In addition to the possible approaches above, you can create a plugin command like ‘fpm-config’ that, using any method would generate the fpm.toml file. If no fpm.toml exists the next time the fpm command runs it could run it. This would be similar to the config(1) command and related tools used to create custom make files, for example.

You could look for fpm.linux.gfortran.toml first; then fpm.linux; then fpm.toml. So there could be system-specific and compiler-specific names that would be automatically searched for from most specific to least specific, somewhat like the response files can do.

The fpm.toml file could support conditionals. A simple Fortran example in GitHub - urbanjost/general-purpose-fortran: General Purpose Fortran Cooperative called M_logic.f90 shows a (originally F77, which still shows) a module that can be used to add if/else/elseif/endif logic to input files, for example.

The conditional processing could be done via a pre-processor such as cpp or m4. Having one supported for the fpm.toml file as well as the code would be most useful; although a pre-processor that can make decisions based on file information such as what libraries are available, what compilers, what OS can be difficult to do both generically and portably across systems.
I have used each of these approaches. The config one is the most flexible, but it is easy to construct a fpm-config that is not portable to all platforms, which would make placing a package in a public space such as the in-progress fpm repository.

Thank you for providing various workarounds on the command line.

I also realize that this is more complex than I initially thought.

The project containing this issue that I am dealing with almost assumes dependencies from another project. Unfortunately, none of the methods are convenient in requiring special actions from the user. I hope that the issue will be resolved in the future…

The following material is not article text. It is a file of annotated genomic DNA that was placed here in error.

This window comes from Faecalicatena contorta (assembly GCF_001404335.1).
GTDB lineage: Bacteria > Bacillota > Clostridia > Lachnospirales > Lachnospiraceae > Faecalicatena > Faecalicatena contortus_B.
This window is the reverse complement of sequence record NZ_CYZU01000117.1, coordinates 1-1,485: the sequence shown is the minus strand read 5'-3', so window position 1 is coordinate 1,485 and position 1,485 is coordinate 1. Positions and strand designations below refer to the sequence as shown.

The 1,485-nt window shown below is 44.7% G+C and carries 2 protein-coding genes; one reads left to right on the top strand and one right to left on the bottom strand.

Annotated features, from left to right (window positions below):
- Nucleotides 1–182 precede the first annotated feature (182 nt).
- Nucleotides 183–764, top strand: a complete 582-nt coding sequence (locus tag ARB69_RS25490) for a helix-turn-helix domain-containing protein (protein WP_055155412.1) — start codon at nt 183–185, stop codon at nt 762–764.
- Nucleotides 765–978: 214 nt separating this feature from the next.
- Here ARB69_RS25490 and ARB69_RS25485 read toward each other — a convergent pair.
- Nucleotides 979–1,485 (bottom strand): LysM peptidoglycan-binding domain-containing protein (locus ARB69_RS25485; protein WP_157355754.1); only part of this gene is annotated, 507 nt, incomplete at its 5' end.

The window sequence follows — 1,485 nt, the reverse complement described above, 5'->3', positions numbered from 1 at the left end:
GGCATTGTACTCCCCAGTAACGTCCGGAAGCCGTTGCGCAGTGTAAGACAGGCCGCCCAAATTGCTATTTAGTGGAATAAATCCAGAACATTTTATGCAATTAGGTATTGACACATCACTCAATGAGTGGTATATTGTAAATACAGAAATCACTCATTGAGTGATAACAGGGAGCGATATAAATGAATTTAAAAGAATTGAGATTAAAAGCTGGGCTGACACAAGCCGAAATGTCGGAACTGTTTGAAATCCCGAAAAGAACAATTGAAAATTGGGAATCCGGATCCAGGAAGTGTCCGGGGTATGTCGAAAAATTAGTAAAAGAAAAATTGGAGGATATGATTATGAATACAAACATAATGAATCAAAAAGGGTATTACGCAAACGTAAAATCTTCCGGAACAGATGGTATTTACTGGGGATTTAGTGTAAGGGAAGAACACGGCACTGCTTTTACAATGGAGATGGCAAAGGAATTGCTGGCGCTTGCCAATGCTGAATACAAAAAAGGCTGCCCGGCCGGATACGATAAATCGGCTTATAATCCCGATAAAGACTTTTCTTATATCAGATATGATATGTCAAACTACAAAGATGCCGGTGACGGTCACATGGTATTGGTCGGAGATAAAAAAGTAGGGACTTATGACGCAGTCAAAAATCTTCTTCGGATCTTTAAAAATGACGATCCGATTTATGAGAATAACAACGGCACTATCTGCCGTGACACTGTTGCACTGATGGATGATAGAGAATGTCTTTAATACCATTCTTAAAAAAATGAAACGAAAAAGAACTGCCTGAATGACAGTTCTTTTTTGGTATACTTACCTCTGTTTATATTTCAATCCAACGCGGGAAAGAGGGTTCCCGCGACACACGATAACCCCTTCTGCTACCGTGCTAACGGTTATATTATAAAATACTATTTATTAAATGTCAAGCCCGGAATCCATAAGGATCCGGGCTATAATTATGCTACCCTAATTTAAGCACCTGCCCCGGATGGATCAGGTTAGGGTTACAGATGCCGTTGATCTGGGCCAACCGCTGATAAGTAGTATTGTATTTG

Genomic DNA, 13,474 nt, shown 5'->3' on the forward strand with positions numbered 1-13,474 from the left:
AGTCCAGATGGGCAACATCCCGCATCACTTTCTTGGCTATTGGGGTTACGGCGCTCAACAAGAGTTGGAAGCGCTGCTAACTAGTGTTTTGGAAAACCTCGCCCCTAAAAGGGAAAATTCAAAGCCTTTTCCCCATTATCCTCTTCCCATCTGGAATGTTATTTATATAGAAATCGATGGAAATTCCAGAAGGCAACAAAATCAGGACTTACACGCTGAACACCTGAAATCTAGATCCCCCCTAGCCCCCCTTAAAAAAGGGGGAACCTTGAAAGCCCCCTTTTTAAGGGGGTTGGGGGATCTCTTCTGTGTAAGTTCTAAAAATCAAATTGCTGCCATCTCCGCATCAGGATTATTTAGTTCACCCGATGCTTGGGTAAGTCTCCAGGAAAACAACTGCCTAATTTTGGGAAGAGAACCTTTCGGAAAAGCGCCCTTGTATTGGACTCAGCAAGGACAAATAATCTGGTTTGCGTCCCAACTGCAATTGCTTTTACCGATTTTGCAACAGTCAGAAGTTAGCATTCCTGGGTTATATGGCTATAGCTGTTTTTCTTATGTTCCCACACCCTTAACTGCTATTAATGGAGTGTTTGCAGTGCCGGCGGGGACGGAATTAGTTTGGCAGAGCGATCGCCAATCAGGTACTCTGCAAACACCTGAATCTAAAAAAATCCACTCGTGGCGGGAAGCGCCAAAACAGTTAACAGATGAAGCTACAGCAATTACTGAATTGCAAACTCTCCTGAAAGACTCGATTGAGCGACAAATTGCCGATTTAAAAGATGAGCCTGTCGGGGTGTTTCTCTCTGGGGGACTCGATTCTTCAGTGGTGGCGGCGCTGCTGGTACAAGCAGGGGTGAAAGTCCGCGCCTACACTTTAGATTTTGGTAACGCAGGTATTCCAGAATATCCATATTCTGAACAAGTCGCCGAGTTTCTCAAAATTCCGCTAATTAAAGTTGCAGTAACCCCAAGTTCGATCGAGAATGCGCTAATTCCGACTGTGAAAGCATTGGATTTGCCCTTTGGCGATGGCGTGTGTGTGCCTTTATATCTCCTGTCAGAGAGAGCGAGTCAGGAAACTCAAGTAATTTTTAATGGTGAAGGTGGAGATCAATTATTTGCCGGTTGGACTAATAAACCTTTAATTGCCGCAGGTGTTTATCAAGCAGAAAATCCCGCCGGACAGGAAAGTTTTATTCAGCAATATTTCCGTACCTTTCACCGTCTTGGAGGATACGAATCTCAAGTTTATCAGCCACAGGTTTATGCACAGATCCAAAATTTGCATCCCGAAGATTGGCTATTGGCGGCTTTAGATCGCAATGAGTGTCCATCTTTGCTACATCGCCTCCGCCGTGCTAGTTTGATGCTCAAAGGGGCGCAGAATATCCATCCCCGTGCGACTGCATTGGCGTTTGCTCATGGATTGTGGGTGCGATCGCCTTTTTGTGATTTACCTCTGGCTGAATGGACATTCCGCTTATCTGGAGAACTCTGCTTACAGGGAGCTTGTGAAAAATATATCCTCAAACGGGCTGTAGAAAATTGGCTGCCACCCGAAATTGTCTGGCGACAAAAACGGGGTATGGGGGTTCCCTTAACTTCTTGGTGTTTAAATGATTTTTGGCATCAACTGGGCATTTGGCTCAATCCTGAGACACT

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I cant guarantee that the following is correct, but it might be worth considering.
To add platform-specific instructions to your fpm.toml file for successful builds on Windows without affecting builds on other operating systems, you can utilize conditional compilation supported by Fortran Package Manager (fpm). This approach allows you to specify different settings for different platforms.

In fpm, conditional settings can be specified using profile sections in the fpm.toml file. Each profile can include conditions based on the operating system, compiler, or build mode, which allows you to tailor the build process for different environments.

Here’s how you can modify your fpm.toml file to include Windows-specific linker instructions:


auto-executables = true
auto-tests = true
auto-examples = true
module-naming = false

# Default linker settings for non-Windows platforms
link = []

# Windows-specific settings
link = ["iphlpapi", "ws2_32"]

In this example, the [profiles.windows-x86_64] section is used to specify settings that should only apply when building on a 64-bit Windows platform. The link = ["iphlpapi", "ws2_32"] line within this section adds the iphlpapi and ws2_32 libraries to the linker settings, but only for Windows builds. The default link = [] in the [build] section ensures that no additional libraries are linked for non-Windows platforms.

This approach should help you avoid linker errors on other operating systems while still including the necessary libraries for Windows builds. Remember to adjust the profile name and conditions according to your specific needs and the platforms you are targeting.